Land/Soil pollution – Causes, Effects, and Control

land pollution affects soil biota


Land/ Soil Pollution: Land pollution is also known as soil contamination or soil pollution.  It is defined as the degradation of land/soil due to the presence of chemicals, liquid materials, waste, or xenobiotics. Land pollution is often responsible for groundwater pollution. If soil is highly permeable, it will be more susceptible to land contamination.

Check out Soil Erosion and Degradation – Causes, Effects, and Solutions


Land pollution could be the product of natural events or human activities. However human activities are a major contributor to land pollution. There are several causes of land pollution. Some of them are listed below.

  • Garbage Dumps: Landfill sites or open dumping sites are one of the major causes of land pollution. Garbage dumps on land degrade soil if not disposed of properly. Waste piles on land also contaminate groundwater sources.
  • Soil Erosion: This process also degrades the quality of soil by altering the topsoil layer or as a result of agricultural activities or some natural events such as floods.
  • Deforestation: Trees are chopped down for urbanization or vegetation.
  • Agriculture: Agriculture activities deteriorate soil because of fertilizers.
  • Mining: The chemical runoff from the metal or mineral extraction process during mining degrades soil.
  • Industries: Industries are producing toxic waste that contaminates and affects productive lands.


Soil pollution not only affects the soil microbes but also plants, animals, humans, and the whole ecosystem.

  • Climate Change: Land pollution leads to climate change and droughts and it results in biodiversity loss.
  • Soil Quality Degradation and Agriculture: Soil contamination decreases the quality of soil by killing soil microbes that are beneficial for the productivity of the soil. Agricultural activities also turn productive lands into barren lands.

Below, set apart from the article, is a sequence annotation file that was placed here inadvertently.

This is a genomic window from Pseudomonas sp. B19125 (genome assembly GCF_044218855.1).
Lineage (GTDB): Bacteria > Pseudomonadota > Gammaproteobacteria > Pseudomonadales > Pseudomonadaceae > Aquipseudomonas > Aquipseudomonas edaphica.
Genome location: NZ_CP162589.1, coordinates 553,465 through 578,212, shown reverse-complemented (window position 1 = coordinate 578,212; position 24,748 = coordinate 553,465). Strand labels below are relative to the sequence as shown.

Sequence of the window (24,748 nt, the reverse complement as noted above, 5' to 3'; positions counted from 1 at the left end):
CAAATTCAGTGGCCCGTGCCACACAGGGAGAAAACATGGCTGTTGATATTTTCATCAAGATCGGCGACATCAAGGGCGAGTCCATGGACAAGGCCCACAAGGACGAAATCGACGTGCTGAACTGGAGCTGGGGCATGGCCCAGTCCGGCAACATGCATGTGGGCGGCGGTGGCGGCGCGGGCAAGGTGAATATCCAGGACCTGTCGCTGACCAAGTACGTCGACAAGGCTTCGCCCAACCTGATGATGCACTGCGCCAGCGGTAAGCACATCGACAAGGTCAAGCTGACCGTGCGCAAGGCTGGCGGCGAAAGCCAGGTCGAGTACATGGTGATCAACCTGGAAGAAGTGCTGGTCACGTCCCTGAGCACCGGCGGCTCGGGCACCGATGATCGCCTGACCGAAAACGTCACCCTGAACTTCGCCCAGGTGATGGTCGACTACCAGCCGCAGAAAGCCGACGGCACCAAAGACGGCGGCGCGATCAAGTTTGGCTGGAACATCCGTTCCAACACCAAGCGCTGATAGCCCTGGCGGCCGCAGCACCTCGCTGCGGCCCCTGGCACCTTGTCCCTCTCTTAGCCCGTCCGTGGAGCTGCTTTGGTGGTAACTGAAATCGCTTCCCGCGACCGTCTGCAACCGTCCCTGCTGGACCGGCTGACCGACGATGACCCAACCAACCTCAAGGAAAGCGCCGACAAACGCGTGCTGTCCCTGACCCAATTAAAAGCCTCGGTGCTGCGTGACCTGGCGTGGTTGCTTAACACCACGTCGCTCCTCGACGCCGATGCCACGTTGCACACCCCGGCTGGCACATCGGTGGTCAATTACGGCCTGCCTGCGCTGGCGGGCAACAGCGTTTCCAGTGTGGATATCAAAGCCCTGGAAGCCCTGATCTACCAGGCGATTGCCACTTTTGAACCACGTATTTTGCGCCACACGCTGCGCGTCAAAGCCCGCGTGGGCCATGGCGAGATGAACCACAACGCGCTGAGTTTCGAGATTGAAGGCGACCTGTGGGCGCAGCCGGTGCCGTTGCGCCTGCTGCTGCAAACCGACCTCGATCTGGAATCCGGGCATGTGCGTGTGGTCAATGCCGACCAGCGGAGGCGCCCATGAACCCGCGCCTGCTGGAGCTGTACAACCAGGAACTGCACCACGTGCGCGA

• Human Health: Land pollution causes birth defects, skin diseases, and respiratory problems among humans.
  • Effects on Wildlife: Soil pollution affects wildlife. The degraded and contaminated soils make land unfit for wildlife. As a result, the animals become vulnerable to extinction.


Land pollution that results from natural processes cannot be controlled but preventive measures can be adopted. For example, the effects of floods can be reduced with forests because trees protect the land from land erosion and floods.

Few control measures of land pollution are listed below.

  • Proper Treatment of Waste: Waste should be disposed of properly. Open dumping sites should be avoided and discouraged. Check out Improper Management of Solid Waste in Pakistan and Its Effects
  • Natural Fertilizers: Farmers should use natural fertilizers that are eco-friendly and don’t hinder microbial activity in the soil.
  • Control on Deforestation: Deforestation should be avoided and banned.
  • Land Reclamation after Mining: It is a process of cleaning and restoring land after mining activities.
  • Bio/Phytoremediation: It is a method of cleaning soil contaminants especially heavy metals from the surrounding environment. Plants, microbes are used for the bio/phytoremediation process.


Soil pollution leads to drought. Climate change also triggers the deterioration of land. Soil supports vegetation, and due to soil contamination, the pollutants enter the vegetation. Any kind of pollution is toxic to the ecosystem. Those activities which can reduce the contribution to land pollution should be taken into consideration. Forests protect the land from degradation, improve air quality as well as prevent floods.

Also, check out Condition and Effects of Soil Health in Pakistan

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